Sen. Barbara Boxer’s decision to retire after 24 years presents Valley voters with a grand opportunity to elect someone who will pay more than cursory attention to the middle of California and team with Sen. Dianne Feinstein to ensure that the state has the water it needs for residents, business and the environment.
There are 34 candidates on the June 7 primary ballot, nearly all of whom are running single-issue or vanity campaigns and have zero chance to advance to November’s general election.
From the field of serious candidates, we recommend to voters a Democrat, Rep. Loretta Sanchez of Orange County, and a Republican, Duf Sundheim, a Palo Alto attorney.
Though state Attorney General Kamala Harris is leading the polls and strongly backed by the liberal wing of the Democratic Party, Sanchez is better prepared to be California’s junior U.S. senator.
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Where Harris avoids political risk and tends to offer meaningless sound bites, Sanchez speaks her mind. Though her answers sometimes are wrong, such as in December when she suggested that up to 20 percent of Muslims are potential terrorists, we appreciate her willingness to tackle tough questions.
The big difference between Sanchez and Harris is in legislative experience and understanding the back-and-forth required to get bills passed. Sanchez holds senior positions on the House Armed Services Committee and the House Homeland Security Committee. A congresswoman doesn’t rise to these posts without the respect of colleagues.
Should the Republicans who run the House of Representatives ever abandon their build-a-bigger-wall, nativist impulses, Sanchez also is positioned to have a big role in immigration reform, which is vitally important to the Valley.
And on water – the defining 21st-century issue for California – Sanchez has far greater command of the subject than Harris, who has had next to nothing to say other than that we should all conserve.
It’s also clear to us that Sanchez would fight harder and more effectively to brighten the prospects of residents in California’s interior. She is a frequent visitor to the Valley and knows its economic and educational challenges. Furthermore, as the daughter of Mexican immigrants and a product of Head Start and public schools, her election to the Senate would provide inspiration to millions of Mexican Americans, young and old.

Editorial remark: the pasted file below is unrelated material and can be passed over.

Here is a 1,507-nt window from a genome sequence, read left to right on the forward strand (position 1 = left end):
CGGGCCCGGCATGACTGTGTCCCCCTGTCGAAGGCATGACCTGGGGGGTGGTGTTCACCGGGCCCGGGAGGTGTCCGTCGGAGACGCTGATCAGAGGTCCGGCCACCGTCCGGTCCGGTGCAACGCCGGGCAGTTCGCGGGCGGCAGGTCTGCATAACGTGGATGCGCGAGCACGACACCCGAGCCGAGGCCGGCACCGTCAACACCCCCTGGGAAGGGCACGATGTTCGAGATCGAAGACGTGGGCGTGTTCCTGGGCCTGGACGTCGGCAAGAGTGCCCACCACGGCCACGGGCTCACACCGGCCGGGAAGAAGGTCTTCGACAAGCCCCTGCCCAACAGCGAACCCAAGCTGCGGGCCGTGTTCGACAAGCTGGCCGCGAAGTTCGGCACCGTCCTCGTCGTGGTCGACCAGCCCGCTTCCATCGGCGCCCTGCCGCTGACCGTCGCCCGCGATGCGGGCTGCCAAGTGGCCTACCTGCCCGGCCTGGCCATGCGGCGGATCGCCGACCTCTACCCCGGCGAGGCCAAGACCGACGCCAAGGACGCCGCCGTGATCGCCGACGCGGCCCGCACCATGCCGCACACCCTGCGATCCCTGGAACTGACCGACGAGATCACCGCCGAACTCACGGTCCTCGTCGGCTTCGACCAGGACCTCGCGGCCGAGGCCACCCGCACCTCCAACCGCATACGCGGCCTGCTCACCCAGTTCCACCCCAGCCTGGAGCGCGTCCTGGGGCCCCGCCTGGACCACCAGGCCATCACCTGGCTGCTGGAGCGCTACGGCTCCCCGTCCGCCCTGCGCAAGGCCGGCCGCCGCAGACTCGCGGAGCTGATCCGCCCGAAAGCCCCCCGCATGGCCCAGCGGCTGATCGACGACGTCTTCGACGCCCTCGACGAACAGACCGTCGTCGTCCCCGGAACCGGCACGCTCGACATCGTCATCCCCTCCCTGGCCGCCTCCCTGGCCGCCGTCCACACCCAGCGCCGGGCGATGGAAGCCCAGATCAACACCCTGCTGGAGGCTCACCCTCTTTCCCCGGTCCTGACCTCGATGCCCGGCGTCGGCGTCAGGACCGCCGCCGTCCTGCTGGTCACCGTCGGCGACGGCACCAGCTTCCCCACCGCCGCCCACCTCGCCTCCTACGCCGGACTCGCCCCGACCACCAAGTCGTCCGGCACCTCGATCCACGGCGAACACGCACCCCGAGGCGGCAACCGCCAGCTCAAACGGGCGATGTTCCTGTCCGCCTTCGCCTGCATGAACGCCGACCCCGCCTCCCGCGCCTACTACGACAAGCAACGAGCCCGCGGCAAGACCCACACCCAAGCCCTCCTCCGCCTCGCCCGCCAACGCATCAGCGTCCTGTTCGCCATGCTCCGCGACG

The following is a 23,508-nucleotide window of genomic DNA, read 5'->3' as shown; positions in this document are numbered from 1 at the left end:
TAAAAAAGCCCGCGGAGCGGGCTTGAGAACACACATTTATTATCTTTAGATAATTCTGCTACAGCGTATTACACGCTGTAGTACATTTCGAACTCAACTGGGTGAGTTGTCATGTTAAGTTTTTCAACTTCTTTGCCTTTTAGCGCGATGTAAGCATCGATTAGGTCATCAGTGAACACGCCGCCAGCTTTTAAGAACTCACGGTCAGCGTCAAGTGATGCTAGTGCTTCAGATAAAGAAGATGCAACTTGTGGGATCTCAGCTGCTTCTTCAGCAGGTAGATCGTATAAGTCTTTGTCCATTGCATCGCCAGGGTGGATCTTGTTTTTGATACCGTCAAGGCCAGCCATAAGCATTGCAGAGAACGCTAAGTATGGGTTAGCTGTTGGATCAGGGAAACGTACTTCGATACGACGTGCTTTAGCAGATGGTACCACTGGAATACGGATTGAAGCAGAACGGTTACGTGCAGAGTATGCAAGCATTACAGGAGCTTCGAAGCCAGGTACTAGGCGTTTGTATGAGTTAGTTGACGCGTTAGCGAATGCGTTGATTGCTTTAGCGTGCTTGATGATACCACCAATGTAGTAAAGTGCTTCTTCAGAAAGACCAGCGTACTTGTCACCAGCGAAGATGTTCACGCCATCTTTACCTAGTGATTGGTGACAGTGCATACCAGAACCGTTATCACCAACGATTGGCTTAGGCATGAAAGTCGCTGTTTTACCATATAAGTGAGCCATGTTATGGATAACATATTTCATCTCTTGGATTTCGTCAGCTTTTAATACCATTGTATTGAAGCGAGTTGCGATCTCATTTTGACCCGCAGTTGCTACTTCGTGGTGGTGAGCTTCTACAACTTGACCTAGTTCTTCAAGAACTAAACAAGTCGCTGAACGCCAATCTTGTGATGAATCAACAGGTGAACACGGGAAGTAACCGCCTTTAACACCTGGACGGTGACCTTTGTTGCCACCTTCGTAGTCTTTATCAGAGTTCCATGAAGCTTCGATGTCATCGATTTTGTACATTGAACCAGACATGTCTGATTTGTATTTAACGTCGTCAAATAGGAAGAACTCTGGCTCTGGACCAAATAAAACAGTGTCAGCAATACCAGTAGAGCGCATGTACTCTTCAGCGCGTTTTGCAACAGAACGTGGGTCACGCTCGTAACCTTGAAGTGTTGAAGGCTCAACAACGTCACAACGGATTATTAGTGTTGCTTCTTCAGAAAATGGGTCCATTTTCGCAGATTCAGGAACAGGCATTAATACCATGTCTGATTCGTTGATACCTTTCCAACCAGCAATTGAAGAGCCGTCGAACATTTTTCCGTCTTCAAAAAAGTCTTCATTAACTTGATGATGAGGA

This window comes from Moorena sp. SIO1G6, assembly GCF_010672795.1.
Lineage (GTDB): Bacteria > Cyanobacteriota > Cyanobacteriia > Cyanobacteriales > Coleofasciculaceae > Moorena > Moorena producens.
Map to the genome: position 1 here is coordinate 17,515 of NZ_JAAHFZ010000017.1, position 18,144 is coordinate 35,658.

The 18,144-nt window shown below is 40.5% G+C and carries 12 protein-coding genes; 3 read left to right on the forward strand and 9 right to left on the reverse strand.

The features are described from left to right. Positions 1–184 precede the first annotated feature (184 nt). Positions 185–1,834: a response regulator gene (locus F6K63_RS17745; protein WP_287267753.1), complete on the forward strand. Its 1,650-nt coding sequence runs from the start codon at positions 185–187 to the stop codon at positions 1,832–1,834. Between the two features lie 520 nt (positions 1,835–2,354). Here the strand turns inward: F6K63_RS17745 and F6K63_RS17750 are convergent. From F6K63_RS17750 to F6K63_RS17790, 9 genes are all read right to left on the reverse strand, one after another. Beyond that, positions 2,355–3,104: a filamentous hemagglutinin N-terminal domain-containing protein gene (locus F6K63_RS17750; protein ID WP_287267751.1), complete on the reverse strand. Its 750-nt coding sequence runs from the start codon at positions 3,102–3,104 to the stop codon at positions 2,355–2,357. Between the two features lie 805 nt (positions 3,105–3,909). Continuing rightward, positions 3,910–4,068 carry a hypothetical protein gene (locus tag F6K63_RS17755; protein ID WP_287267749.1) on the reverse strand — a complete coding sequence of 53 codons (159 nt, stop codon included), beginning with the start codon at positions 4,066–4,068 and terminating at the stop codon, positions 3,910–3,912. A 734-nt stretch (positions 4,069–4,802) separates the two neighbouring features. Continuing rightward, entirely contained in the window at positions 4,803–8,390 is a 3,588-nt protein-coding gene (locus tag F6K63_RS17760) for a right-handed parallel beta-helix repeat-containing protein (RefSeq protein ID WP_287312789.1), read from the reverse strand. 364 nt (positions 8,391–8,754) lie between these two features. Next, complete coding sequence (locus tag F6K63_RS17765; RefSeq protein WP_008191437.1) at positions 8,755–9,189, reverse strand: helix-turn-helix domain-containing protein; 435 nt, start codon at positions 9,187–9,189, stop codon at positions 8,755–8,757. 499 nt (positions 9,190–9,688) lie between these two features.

To her credit, Harris pushed hard to get $20 billion for the state from the national litigation over the mortgage meltdown, and has taken strong stands in favor of government transparency and sensible gun control.
But she has been silent on too many criminal justice issues. During Harris’ tenure, Gov. Jerry Brown and the Legislature approved far-reaching criminal justice realignment. Voters approved initiatives to soften the “three-strikes” measure and reduce sentences for lower-level offenders. She was absent from those debates, as she has been largely absent from the debate over marijuana legalization.
She justifies this silence by saying she must represent the state in court, although past attorneys general have found ways to take stands. Such timidity does not speak well for her candidacy.
With Harris and Sanchez splitting Democrats’ votes, a Republican might sneak into the top two. If so, we hope it’s Sundheim – a former Stanford football player and party chair back when the GOP was relevant. Ron Unz, who ran for governor in 1994, wants to blame every ill – from climate change to low wages – on undocumented immigration. Tom Del Beccaro represents the ultraconservative wing of the party.
Sundheim opposes high-speed rail, and isn’t yet sold on the governor’s twin-tunnels Delta proposal. But he’s also not willing to wage culture war over a woman’s right to choose, immigration, higher wages or climate change.
It’s one thing to disagree over policies, entirely another to get in the way of governance. For instance, while Sundheim is unsure about Merrick Garland’s qualifications for the U.S. Supreme Court, he insists the Senate should give the judge a hearing – bucking the obstructionist in chief, Mitch McConnell of Kentucky.
Having Sanchez and Sundheim on the ballot would offer Californians two excellent but markedly different candidates in November.